He became renowned and preeminent in language, including Arabic, Persian and Urdu, as well as English. He was known for his mastery in tafsīr (Qurʾānic exegesis) and the rest of the Qurʾānic sciences, ḥadīth and its sciences, fiqh and its principles, mathematics, economics, politics, poetry, prosody and literary criticism. He had committed to memory hundreds of verses of Urdu and Persian poetry, and was a renowned poet of Urdu himself.
He was preoccupied with daʿwah and reform, writing and teaching. In the end he stopped all activities except for teaching. He never stopped helping and benefiting students, never tiring from that. He taught at the Falāḥ Seminary in Azamgarh, later at the Islamic seminary in Bhatkal, and finally the Dār al-ʿUlūm of Nadwat al-ʿUlamāʾ, where he began teaching in 1397/1977. He never took a vacation or break except for the days he became ill.
He had pledged2 to the devout scholar Waṣiyyullāh Fataḥpūrī and later to Abū al-Ḥasan ʿAlī Nadwī. He also became a companion of Shaykh Saʿīd Aḥmad Khān of Azamgarh, the devout scholar Abrār al-Ḥaqq, and the devout scholar Muḥammad Ṣiddīq Bāndwī.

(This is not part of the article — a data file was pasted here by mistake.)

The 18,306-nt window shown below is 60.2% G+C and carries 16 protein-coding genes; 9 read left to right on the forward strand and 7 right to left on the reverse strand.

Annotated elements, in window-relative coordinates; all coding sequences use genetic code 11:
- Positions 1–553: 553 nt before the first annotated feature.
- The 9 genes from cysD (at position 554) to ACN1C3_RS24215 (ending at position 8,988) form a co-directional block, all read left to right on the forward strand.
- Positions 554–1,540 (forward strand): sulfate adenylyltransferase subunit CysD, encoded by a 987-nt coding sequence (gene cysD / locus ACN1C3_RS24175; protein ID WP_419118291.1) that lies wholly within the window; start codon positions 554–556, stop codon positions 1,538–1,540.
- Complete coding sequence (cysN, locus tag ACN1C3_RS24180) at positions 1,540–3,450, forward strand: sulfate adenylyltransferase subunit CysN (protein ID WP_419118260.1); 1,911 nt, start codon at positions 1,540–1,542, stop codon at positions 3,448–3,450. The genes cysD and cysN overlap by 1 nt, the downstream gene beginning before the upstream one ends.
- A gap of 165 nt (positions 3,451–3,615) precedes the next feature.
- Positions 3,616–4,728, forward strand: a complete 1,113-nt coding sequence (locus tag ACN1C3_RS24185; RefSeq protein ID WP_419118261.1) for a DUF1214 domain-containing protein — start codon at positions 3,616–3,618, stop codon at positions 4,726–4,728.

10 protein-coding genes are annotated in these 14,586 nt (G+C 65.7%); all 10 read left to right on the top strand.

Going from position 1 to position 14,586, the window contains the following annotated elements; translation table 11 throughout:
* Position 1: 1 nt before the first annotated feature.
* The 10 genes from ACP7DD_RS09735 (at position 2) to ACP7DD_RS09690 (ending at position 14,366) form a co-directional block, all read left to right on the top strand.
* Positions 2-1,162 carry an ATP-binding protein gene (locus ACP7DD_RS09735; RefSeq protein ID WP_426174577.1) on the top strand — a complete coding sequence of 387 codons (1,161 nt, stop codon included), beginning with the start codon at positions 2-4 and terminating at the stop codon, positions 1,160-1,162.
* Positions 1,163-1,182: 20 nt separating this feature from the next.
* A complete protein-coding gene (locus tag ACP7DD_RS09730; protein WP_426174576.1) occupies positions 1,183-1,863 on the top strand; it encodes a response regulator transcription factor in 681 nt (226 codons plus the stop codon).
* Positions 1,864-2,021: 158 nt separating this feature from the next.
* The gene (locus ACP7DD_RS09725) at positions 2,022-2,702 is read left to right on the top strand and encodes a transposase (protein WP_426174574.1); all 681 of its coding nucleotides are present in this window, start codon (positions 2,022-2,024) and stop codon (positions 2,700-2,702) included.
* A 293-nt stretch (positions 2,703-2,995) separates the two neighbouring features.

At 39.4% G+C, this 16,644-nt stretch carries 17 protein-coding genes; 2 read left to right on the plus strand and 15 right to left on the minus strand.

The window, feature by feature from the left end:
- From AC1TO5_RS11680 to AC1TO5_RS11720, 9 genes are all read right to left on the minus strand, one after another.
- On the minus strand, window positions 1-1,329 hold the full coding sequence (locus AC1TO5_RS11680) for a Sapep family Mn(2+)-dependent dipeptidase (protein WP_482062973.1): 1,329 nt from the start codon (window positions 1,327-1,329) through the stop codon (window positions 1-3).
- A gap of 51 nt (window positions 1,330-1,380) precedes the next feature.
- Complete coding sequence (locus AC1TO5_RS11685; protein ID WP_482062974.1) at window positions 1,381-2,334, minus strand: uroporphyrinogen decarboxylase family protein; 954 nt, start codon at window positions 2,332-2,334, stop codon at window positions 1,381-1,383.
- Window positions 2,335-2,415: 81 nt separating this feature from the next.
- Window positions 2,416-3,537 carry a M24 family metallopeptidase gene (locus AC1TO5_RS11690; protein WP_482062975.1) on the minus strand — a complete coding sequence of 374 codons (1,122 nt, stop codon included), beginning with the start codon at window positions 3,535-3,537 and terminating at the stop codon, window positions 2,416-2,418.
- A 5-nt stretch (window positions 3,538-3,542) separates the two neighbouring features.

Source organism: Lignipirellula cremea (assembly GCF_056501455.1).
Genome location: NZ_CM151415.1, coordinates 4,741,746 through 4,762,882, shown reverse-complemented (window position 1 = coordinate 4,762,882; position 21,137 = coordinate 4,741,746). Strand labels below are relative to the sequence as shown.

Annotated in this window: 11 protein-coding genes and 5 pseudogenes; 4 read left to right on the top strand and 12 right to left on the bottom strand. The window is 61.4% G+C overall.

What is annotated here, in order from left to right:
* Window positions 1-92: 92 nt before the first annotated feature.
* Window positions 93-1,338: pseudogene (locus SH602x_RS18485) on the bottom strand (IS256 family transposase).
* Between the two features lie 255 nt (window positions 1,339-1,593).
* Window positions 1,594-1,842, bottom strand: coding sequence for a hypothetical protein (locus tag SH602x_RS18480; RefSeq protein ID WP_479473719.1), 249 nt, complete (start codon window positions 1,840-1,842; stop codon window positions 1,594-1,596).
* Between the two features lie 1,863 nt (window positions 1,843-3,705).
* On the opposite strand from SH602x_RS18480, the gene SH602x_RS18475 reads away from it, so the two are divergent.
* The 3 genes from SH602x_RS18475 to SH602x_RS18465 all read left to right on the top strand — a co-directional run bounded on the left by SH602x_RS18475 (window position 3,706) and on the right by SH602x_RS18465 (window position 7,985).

Maulānā Shahbāz was otherworldly and greatly humble, a lover of knowledge and its seekers. He was sincere and far from seeking fame for his own self or desiring any position of leadership. He preferred instead an austere life, opting to serve students and others.
I read to him Uṣūl al-Shāshī3 , the tafsīr of Sūrah al-Fātiḥah, the Book of Fasting and Iʿtikāf from the Muwaṭṭaʾ of Imām Mālik, the Book of Zakāh and the Muqaddimah of Ṣaḥīḥ Muslim, and the Book of Etiquette from the Sunan of Abū Dāwūd. I attended his circles and accompanied him for a long period of time. I discussed with him many academic, literary, intellectual and political matters, and wound up adopting many of his views. I was honored by many letters he wrote to me personally, in which he answered many of my questions. He inspired me to learn and research. In my personal study and training, I owe a massive debt to him which I can never forget. May Allah give him the best reward.